Bethany Krajelis Jul. 24, 2013, 4:25pm

An August status hearing has been set in a libel lawsuit that pits a Chicago law firm against two Minnesota men and several John Does.

Prenda Law Inc. sued Minnesota attorney Paul Godfread and his client, Alan Cooper, as well as at least 10 John Does, in February in the St. Clair County Circuit Court.

The suit was later transferred to southern Illinois’ federal court and again in June to the U.S. District Court for the Northern District of Illinois.

Electronic court records show that a status hearing in the case – Prenda Law v. Godfread, et al.–has been scheduled for 9:30 a.m. Aug. 14 before U.S. District Judge John W. Darrah in Chicago.

Chicago attorney Paul Duffy of Prenda Law represents his firm in the suit. Chicago attorney Erin Kathryn Russell and Massachusetts attorney Jason Sweet represent the defendants.

Chief Judge David Herndon of the Southern District of Illinois presided over the matter before transferring it to Chicago’s federal court, where, he noted in his June order, “a virtually identical, first-filed action is currently pending.”

That suit — Duffy v. Godfread, et al. — was filed in February in Cook County Circuit Court and was removed to Chicago’s federal court later that same month. The two cases have since been consolidated.

In its suit, Prenda Law claims that Godfread, Cooper and several John Does “belong to a community of Internet ‘commentators’ fearful of being identified and have falsely accused Plaintiff of, among other things, criminal offenses; want of integrity in the discharge of employment; lack of ability in its profession; and the commission of fornication and adultery.”

Prenda Law contends that the defendants made the allegedly libelous statements because it represents plaintiffs in suits against individuals accused of hacking into their clients’ computer systems to illegally download pornographic movies.

The defendants, however, assert that Duffy and fellow Prenda Law attorneys John Steele and Paul Hansmeier “have developed a lucrative practice monetizing allegations of copyright infringement of pornographic films.”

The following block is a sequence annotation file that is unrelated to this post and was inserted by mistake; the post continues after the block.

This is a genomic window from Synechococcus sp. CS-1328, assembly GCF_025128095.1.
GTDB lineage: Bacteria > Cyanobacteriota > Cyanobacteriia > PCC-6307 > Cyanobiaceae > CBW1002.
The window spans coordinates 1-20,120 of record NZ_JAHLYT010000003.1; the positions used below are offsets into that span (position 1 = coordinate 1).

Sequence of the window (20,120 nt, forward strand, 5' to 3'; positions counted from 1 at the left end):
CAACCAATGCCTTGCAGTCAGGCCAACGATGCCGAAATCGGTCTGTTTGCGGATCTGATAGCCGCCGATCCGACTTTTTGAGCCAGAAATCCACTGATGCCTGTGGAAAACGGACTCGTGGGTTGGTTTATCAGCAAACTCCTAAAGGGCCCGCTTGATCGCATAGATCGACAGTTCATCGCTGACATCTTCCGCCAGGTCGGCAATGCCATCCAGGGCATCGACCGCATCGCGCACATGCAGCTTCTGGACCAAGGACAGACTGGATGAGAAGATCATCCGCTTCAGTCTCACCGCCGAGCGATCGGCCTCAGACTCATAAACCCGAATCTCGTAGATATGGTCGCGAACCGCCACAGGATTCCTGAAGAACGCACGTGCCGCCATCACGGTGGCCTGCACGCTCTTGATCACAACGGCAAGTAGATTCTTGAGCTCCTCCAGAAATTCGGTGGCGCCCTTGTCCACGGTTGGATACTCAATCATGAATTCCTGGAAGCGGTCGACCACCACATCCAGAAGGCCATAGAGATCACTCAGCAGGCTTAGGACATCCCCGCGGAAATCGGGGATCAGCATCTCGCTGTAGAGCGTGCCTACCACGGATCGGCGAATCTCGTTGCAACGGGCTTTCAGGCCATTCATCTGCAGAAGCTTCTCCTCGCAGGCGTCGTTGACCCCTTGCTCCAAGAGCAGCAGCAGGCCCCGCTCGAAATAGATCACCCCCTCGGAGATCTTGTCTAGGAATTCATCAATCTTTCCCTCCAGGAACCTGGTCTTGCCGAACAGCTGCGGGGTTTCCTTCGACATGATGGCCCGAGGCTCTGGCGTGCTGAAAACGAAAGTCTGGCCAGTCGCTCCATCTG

They basically claim the firm has sent letters to individuals accused of illegally downloading movies to offer them the chance to settle the matter for a few thousand dollars instead of being sued.

According to an affidavit filed in a Minnesota case in which Prenda Law represents the plaintiff, the firm allegedly finds one John Doe to be a named defendant and then discovers the names of others by issuing subpoenas to Internet Service Providers (ISP).

In a different case Prenda Law brought in January in St. Clair County, a judge signed an agreed order that let its client, LW Systems, subpoena personal information associated with certain Internet Protocol (IP) addresses from 325 ISPs in an attempt to identify potential defendants.

Defense attorneys representing some of the John Does identified through their IP addresses in that case – LW Systems v. Christopher Hubbard, et al. — have referred to the litigation in court documents as a “shakedown” designed to coerce settlement.

The subpoenas were later deemed invalid because they were issued out of Cook County, as opposed to St. Clair County.

St. Clair County Circuit Judge Andrew Gleeson on July 23 dismisssed the LW Systems' case with prejudice pursuant to the parties' stipulation for dismissal.


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